At 40 I have:

Graduated high school and completed some college;
Survived a major accident;
Overcome (for the most part), several health issues that would have sidelined most people;
Written 2 books that were both published;
Owned a record label, pizzeria, Italian restaurant, horse farm, and recycling business;
Found hobbies I thoroughly enjoy (painting and writing);
Lived in 3 different states;
Experienced marriage...and even better, experienced divorce :)
Learned what I do and don't want in a partner and that I am perfectly comfortable being single too;
Made lifelong friends that I wouldn't trade for anything;
Understand the difference between friends you can count on & friends that are just fun friends;
Learned blood doesn't make you family. Loyalty does - that's why some friends are family.
Acknowledged that if I have to fight to keep someone in my life, they probably don't deserve to be there;
Learned to never take advice or care about the opinion of someone that I don't respect;
Saved or given a home to some incredible animals;
Traveled (not as much as I'd like, but I am still fortunate enough to have done some travelling);
Learned my clothing size has nothing to do with my self worth;
Realized it's OK to tell people, "No" when I don't want to do something;
Volunteered for various charities;
Learned the only person responsible for my happiness is me;
Acknowledged that people will treat you how you allow them to treat you;
Realized it's OK to like sex and own that fact;
Understood I will always come second to someone's addiction. That's not my problem, it's their's;
Realized some people want to be miserable; I also realized I should distance myself from those people so they don't make me miserable;
Learned to trust my gut;
Continued to feed my inner child to keep me young- sometimes with a cupcake; sometimes with cartoons (How The Grinch Stole Christmas!);
Realized feeding that child doesn't keep me looking young, but sunscreen, moisturizer, exercise, and water will;
Age is a mindset;
Carmines has the best Italian food in the country with Christini's in Orlando being a very close 2nd;
A wagging tail = an immediate smile;
Most of all, I realized I like me and it's OK if no one else does.

And while I had thought that I would be in a very different place by the time I reached forty, I'm not in a bad place. No one's life is perfect or turns out just the way they planned. I mean, how boring would that be? In the word's of Aerosmith, " Life's a journey not a destination" and I'm looking forward to what the next forty will bring.

What have you learned by the time you turned 20? 30? 40? 50? 60? 70+?

Tuesday, November 4, 2014

Why You Shouldn't Tell Your Kid, "No."

OK, before everyone goes off on me about how we are raising a society of undisciplined, disrespectful brats, hear me out.

I think that we can all agree that parents today are...shall we say...CRAZY overprotective. Kids have to wear a helmet to ride a bike or they risk falling, hitting their head and having to eat through a tube for the rest of their lives. If a class is tough, clearly it is the teacher's fault. The class should be made easier or the parent will demand the child be transferred to a different class, where the teacher isn't "picking on him." Oh, and let's not forget that EVERYONE has to get a trophy so that no one gets their feelings hurt. You were born? Here's a trophy. You're 7 and wiped your own ass? Here's a trophy. Your team came in last place? Trophies all around! I mean GOD FORBID your child is made to believe they aren't good at something. Why risk the blow to their self esteem and years of therapy when a simple "Participation" ribbon lets everyone know, "Hey you! You are average! Just like everyone else"? You know, because that's the way life works. You get a job, don't work as hard as the person next to you, your mommy calls your superior to say if you don't get the promotion you'll be sad and your feelings will be hurt, so naturally, your boss gives you the promotion. No wonder our country is in the toilet.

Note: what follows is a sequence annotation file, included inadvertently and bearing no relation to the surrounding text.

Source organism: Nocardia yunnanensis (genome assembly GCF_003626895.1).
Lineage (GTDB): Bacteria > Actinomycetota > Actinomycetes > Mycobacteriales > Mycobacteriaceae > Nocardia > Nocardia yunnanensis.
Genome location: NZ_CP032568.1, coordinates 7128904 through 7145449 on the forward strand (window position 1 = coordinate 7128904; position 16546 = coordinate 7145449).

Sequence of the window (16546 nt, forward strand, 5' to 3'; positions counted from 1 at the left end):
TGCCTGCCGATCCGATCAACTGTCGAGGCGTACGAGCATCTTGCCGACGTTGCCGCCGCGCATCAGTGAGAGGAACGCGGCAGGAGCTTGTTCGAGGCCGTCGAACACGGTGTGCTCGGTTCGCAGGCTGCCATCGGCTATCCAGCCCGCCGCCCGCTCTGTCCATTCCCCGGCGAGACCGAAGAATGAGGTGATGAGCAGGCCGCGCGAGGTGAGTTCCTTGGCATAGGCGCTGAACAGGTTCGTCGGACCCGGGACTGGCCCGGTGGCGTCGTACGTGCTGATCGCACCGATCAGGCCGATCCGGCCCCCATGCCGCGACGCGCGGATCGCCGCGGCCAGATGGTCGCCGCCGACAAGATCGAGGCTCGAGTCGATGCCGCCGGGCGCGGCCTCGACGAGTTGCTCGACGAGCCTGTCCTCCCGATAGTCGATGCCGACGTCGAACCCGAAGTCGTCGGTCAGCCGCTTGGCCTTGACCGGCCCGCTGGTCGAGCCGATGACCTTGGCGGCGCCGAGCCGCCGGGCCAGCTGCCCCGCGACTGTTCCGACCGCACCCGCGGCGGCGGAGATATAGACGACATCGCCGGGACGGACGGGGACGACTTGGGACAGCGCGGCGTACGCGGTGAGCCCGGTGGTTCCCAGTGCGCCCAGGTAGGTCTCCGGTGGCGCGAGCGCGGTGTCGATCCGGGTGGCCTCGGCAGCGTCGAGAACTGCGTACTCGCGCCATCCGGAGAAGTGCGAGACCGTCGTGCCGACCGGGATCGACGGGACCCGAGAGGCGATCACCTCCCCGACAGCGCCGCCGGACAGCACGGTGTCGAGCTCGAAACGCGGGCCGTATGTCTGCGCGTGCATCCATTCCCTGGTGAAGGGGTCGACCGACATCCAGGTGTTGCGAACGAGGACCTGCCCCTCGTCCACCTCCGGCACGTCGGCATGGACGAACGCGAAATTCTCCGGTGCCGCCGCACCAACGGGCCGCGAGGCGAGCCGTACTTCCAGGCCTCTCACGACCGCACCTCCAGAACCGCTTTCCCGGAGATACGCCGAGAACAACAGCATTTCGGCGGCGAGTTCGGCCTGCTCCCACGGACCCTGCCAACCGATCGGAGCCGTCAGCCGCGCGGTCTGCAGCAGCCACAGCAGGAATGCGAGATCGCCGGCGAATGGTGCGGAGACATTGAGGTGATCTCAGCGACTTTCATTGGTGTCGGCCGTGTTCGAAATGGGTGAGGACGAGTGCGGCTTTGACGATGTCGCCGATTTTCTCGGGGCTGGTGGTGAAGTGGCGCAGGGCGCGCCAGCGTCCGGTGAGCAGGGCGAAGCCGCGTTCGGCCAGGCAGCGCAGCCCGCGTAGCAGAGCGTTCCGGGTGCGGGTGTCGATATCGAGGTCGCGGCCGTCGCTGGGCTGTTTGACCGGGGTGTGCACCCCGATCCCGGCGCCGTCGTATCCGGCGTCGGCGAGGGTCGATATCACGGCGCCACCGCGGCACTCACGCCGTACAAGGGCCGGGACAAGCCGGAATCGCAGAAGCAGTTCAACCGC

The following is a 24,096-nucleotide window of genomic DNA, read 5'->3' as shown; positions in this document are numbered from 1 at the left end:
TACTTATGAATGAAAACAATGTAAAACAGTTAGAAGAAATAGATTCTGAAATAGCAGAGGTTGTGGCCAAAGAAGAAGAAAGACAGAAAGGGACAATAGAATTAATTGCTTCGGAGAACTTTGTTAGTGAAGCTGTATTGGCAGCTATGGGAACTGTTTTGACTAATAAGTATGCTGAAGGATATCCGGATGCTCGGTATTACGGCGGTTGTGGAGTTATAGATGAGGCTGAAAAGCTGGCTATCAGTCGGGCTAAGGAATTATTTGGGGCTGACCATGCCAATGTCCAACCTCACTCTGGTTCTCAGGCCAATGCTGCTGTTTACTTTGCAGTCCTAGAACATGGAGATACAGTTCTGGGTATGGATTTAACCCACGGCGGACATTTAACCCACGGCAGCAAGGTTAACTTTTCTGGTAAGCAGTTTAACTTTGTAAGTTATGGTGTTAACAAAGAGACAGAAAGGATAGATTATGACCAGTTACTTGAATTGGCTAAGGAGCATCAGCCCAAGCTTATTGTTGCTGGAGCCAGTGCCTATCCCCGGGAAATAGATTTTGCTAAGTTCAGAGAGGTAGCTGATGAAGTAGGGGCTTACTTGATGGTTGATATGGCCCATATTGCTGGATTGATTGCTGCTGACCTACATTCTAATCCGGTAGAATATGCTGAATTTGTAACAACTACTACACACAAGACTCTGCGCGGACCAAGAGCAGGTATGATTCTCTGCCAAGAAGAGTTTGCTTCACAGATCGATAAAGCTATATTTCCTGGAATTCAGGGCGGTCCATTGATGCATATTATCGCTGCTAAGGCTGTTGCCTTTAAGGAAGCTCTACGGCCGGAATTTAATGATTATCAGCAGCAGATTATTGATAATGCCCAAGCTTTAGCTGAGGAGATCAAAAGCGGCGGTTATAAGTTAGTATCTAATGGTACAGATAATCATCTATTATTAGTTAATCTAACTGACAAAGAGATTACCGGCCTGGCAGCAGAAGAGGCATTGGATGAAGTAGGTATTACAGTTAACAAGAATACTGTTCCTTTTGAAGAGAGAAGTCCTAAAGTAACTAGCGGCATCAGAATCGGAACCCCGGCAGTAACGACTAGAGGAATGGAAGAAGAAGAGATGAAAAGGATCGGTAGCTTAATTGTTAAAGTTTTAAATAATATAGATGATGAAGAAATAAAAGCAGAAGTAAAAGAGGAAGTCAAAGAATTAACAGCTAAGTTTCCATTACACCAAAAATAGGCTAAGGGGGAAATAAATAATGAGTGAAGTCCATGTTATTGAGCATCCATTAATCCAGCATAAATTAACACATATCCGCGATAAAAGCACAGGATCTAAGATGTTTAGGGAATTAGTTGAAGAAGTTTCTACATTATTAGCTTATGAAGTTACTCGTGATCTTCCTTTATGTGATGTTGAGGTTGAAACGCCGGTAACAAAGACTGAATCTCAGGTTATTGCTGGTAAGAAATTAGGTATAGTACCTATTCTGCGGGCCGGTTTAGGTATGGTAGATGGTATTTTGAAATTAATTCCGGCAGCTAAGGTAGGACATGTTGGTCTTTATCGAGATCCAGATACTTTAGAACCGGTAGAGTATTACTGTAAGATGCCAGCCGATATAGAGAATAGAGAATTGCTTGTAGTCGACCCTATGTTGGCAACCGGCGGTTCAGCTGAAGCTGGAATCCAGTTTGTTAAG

So with that said you're probably wondering in a world where parents are afraid to (but should) tell their children, "No" why the hell am I saying not to do it? Because there is one area that I continuously hear moms and dads "protecting" their children right out of success. Recently, I have been present when various parents have made the following remarks (and some other equally detrimental ones) to their children and it absolutely infuriates me:

"I don't know why you want to try out for the [insert sport here] team. There are kids that have been playing since they were 5. You're not going to make it."

"You need to know your place in this world."

I have three words: SHAME ON YOU!

How dare you tell your child what they can and cannot accomplish! Whether you are doing it because you think you are protecting them from failure or simply because if you were in their position, you wouldn't have the guts to go for it, you need to stop and realize the negative impact you are making on your child's life.

Life is all about failure, overcoming obstacles, and striving to be our best self. A parent should never discourage their child from having goals and trying to be the best person they can.

Let me give you some examples:

When I wanted to try out for cheerleading in high school, my mom all but forbade me. She was so afraid I would be disappointed when I didn't make it, that it never even dawned on her that I might actually make it. ( I did).

Years later, I was in accident. After several surgeries, while trying to find meaning in tragedy, I decided to write a book to help people living with chronic pain. There was one head injury left me with the inability to look at a computer screen. That could have stopped me in my tracks, but I refused to let it. Not only did I write my novel, I got it published.